For the record, I’ve recently completed a longer manuscript on this topic (with the daunting title of Survivable Music: The Emerging Common Practice). In a nutshell, I perceive a series of cultural/musical concerns to which composers should confront and conceive a response, whether s/he embraces them or not. They include:

  • The role of noise and natural sound outside of the pitched spectrum.
  • The emergence of a harmonic practice based on overtone relations and manifested in new temperaments.
  • The increasing influence of technology, on not just musical production, but musical conception itself.
  • The emergence of an ethos of “openness” and multiplicity in the formal design of pieces.
  • The increasing emphasis on collaboration, both in the making of music itself and in its blending with other disciplines and media.
  • The blending of styles and practices from different cultures, periods, and practices.

And this is just a beginning. I don’t want to suggest that we as composers must try to find ways to meet the demands of every item on such a checklist. That puts the cart before the horse. Rather, I think such thinking leads us to consider a field of action outside of ourselves, which I believe is healthy. We don’t have to throw our individual passions, our sense of self to the wind; we should rather see ourselves as more connected to our world, in greater dialogue with the currents we swim in.

I’d like to argue that we can take a stance that, while it guarantees nothing, at least gives us a sense that what we do is not a solipsistic waste. That is to meet a need, to be of some use. Need to whom or what? What kind of use? Ah, that is the question, and we each must formulate our own answers. For some it may be a connection to issues of the world beyond music (the rate of climate change is, I think, an excellent example). For others, it may be a sense of mission to shape and transform the very medium of music itself. But no matter the approach, I’d argue that we should try to address some sort of ethical imperative in our art that reaches beyond our own immediate interests. This doesn’t mean becoming deadly serious. Just the opposite—without a sense of play, the music is DOA. To be clear, I mean the playfulness of the act of creation, the sense of play involved in realizing a performance, the delight of personal reception and interpretation on the part of the listener.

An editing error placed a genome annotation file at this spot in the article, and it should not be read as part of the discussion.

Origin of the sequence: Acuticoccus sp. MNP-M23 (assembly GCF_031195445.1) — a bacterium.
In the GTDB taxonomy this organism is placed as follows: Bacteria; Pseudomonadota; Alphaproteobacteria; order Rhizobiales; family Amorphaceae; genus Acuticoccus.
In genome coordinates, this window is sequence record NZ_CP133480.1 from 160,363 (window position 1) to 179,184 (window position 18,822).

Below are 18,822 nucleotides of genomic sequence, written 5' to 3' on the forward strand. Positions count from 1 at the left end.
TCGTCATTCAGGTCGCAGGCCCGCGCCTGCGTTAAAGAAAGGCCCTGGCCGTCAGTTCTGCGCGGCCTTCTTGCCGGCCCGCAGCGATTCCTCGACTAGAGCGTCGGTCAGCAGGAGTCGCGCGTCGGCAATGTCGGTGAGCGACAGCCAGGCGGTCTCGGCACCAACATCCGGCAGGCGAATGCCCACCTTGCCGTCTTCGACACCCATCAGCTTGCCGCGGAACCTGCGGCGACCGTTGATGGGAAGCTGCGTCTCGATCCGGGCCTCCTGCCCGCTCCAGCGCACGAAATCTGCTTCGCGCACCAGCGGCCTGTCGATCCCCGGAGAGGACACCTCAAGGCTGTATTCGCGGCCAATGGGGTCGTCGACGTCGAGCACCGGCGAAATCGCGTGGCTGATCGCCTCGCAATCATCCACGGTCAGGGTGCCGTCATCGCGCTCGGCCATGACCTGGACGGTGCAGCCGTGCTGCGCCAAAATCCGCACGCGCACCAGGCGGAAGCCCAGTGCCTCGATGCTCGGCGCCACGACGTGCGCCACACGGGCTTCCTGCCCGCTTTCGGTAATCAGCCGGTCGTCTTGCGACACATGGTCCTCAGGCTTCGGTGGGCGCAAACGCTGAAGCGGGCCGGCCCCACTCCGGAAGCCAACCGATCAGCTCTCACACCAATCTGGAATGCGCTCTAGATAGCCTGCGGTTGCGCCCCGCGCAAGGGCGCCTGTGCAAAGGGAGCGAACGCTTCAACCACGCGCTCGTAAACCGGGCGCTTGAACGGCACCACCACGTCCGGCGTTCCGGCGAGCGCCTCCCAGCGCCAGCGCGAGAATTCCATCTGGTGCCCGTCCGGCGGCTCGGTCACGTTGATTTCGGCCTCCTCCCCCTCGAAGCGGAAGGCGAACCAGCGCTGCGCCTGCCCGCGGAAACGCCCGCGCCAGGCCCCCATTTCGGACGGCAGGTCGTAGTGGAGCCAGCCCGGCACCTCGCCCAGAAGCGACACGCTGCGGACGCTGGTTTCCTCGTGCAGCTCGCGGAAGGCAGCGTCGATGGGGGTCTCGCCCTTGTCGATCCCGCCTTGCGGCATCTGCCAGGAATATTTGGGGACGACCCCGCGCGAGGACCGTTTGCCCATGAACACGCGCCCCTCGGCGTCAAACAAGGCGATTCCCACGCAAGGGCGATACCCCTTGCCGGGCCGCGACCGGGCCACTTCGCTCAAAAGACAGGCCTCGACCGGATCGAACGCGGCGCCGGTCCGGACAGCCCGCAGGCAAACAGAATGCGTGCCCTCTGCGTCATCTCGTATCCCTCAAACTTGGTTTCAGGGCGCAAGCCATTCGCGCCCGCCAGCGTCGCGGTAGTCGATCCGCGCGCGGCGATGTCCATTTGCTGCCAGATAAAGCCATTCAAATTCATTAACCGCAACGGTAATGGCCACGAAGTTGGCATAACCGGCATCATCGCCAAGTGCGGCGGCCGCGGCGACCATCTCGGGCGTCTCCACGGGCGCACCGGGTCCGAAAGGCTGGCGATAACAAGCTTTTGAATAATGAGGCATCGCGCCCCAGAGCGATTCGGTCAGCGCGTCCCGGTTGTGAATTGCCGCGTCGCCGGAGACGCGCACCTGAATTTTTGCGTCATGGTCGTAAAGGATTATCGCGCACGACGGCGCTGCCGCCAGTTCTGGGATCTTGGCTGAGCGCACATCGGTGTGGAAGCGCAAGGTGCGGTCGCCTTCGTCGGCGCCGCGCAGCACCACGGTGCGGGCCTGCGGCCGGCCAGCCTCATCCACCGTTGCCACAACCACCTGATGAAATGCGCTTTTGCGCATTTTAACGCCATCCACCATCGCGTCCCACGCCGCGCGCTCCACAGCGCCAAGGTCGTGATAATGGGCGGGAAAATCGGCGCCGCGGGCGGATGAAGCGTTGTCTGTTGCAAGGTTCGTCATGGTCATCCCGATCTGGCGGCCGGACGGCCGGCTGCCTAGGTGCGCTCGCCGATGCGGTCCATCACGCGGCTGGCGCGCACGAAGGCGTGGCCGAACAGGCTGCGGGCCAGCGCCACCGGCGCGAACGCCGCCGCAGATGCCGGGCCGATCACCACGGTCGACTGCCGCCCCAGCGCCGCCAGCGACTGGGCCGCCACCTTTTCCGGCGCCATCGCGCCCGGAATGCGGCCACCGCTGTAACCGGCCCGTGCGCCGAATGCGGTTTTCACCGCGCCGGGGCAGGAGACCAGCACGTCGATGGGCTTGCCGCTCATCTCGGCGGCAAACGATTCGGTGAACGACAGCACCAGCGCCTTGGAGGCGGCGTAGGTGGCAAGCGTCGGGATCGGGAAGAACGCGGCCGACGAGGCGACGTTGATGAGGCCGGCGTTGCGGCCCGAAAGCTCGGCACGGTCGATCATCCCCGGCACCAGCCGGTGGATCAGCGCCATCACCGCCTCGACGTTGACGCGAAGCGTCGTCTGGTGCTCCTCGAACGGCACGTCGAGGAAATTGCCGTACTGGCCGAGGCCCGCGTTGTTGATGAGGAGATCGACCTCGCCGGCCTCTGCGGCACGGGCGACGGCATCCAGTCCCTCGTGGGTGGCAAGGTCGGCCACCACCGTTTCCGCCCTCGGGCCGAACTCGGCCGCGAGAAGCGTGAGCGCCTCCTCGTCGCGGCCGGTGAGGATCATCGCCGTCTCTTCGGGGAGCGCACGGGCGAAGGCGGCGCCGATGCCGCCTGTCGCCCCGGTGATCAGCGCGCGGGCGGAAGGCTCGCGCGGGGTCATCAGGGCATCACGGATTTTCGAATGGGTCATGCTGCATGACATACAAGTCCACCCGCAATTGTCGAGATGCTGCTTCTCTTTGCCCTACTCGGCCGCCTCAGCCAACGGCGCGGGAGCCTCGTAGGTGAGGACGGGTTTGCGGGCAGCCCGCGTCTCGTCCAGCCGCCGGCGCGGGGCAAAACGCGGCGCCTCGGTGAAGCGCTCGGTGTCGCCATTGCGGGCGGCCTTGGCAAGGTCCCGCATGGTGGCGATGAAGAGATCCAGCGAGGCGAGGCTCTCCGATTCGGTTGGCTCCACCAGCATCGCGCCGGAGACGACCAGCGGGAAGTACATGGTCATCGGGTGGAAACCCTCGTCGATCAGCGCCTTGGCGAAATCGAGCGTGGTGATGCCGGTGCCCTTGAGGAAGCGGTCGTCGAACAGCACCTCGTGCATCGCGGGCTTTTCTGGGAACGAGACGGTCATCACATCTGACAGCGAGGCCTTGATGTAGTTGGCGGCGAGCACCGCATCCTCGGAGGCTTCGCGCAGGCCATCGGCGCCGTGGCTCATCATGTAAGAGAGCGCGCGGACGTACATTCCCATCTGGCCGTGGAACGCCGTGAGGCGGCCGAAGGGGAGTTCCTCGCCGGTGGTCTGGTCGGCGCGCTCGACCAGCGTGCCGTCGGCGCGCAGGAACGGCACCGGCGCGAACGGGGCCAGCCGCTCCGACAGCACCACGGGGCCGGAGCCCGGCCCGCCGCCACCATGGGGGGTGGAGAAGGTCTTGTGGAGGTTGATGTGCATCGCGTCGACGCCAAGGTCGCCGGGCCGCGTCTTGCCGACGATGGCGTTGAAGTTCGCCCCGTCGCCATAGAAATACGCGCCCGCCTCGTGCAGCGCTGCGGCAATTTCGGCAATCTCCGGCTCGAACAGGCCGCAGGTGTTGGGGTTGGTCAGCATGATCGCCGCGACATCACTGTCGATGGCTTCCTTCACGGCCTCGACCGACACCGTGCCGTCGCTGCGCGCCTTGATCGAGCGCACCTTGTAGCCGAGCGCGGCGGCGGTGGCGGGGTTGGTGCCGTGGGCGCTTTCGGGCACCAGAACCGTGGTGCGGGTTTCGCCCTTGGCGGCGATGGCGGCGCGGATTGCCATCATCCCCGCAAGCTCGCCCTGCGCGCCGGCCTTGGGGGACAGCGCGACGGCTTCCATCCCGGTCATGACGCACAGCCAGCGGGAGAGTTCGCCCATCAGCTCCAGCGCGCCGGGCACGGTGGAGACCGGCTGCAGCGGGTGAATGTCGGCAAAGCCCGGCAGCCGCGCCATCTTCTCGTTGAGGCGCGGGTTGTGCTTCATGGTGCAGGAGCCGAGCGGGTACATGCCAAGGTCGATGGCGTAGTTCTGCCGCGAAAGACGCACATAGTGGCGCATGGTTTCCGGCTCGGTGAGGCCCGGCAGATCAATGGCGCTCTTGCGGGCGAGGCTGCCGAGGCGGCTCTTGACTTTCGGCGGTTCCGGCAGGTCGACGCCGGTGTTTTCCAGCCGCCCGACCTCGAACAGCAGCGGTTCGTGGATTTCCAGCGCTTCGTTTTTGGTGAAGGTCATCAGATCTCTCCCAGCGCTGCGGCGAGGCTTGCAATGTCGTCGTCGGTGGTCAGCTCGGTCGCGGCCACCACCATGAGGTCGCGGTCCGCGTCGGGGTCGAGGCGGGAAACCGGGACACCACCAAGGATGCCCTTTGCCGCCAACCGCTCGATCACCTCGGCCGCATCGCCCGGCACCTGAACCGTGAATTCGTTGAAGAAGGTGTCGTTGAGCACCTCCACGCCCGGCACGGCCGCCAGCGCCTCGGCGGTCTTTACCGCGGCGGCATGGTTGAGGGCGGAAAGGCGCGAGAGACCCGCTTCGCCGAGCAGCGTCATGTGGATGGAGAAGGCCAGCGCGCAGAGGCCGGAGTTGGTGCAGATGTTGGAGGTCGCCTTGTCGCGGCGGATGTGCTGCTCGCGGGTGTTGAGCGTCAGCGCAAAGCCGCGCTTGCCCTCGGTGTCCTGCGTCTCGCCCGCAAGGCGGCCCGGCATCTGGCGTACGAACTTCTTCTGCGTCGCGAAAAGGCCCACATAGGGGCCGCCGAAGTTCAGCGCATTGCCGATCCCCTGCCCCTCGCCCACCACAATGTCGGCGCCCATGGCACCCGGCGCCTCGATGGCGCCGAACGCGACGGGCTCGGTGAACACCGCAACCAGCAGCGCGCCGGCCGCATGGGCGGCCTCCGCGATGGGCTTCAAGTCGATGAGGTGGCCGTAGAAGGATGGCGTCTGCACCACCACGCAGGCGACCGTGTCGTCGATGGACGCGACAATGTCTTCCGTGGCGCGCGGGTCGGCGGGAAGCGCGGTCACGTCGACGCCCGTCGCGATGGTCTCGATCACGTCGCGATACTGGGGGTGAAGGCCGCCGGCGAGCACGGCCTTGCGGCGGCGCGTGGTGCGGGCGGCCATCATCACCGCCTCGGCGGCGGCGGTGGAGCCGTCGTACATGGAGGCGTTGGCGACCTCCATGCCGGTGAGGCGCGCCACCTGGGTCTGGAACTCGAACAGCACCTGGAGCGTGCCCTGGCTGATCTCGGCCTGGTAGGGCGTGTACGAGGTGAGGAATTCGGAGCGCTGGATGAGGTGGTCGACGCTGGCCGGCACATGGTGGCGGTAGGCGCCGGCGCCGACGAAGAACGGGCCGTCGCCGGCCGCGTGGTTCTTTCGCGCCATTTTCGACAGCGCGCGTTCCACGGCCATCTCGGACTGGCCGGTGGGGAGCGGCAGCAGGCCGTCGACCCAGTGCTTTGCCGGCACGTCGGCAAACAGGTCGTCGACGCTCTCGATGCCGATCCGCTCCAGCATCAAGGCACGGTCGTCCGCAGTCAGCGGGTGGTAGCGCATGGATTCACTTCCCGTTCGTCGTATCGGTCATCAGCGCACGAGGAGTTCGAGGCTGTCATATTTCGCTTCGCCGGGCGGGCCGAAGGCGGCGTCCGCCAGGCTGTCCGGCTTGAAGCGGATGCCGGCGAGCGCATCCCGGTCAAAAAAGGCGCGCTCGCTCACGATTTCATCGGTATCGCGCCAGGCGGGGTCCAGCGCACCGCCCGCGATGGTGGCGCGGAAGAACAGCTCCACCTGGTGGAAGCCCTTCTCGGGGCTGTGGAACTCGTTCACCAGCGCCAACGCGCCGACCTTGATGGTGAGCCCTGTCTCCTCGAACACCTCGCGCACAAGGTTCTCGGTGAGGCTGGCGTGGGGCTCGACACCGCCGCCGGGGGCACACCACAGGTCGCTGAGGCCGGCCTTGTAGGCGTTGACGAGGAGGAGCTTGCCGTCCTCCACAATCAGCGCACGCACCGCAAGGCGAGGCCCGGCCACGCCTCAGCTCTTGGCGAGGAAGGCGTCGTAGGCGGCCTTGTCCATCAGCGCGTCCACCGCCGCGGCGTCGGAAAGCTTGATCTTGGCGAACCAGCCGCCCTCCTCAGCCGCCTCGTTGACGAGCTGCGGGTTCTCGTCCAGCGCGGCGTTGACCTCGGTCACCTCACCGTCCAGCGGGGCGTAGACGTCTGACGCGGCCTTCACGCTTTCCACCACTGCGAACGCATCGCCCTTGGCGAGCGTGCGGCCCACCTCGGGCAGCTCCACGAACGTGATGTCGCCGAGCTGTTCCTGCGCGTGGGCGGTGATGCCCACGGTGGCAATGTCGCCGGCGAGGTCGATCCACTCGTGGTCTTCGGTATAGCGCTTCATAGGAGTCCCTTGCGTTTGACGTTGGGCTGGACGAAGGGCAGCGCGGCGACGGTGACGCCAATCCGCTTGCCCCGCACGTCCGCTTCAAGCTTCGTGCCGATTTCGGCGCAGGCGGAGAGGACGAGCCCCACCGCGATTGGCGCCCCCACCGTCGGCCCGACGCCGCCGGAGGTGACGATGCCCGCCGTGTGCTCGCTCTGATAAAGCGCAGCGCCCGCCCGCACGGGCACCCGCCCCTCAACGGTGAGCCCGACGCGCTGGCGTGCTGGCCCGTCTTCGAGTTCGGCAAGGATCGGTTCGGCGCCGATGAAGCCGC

At the same time, I do believe that mere diversion isn’t enough (though it can be part of our tool kit). Mass culture has that market cornered. We shouldn’t try to compete with the song blaring from every device or the most recent phenomenon at the multiplex. Nor can we expect a symphony or chamber work to have the same mass effect that they would have had a couple of centuries earlier. (Opera/music theater is another matter, for a different series.) For the vast majority of people, a great song now can satisfy that humanistic urge, become a kind of anthem that encapsulates human passion and yearning.

I’m not arguing that music emerging from classical practice is doomed to hermetic seclusion. It doesn’t mean we must be mandarins and further distance ourselves from the world. Rather, I’d suggest we capitalize on the strengths of our medium: its abstraction; its ability to create vistas that expand a sense of time rather than trying to match decreasing attention spans; its connection over centuries to spiritual practice. Through a combination of these elements with an awareness of what we value and want to preserve and enhance for a meaningful life, we may make art that people will want to experience and revisit. In short, in its compressed and idealized form, we can present a metaphor for what is a perfected culture, a worthwhile existence.

Have I given a recipe for how we can beat the odds and send our work into a continued existence? Of course not. Have I gone out on a limb where anyone who wants can take a pot shot at my idealism? Sure. Do these posts provide a few suggestions for how to approach the issue, to have some sense of communion with the future, no matter how things shake out? Maybe, just maybe.

I’d like to leave with one final example of older–much older–music that meets a contemporary need. It lived in hibernation for a very long time, yet now feels current and necessary. Even a few decades back, few would have thought that one of the very first “non-anonymous” composers of Western music would be the 12th-century abbess and mystic Hildegard von Bingen. Yet a combination of forces has brought her into public view: the emergence of more creative and open musicology, the rise of a new spiritual practice that is less denominational, and the feminist revolution. Suddenly her music, after so long residing in a state of suspended animation, has flowered into our world and provides a model of beauty and transcendence that is useful. We never know when what we do may find a future purpose, be a time capsule that when opened is a light to the world. So we can dream…and then get back to work.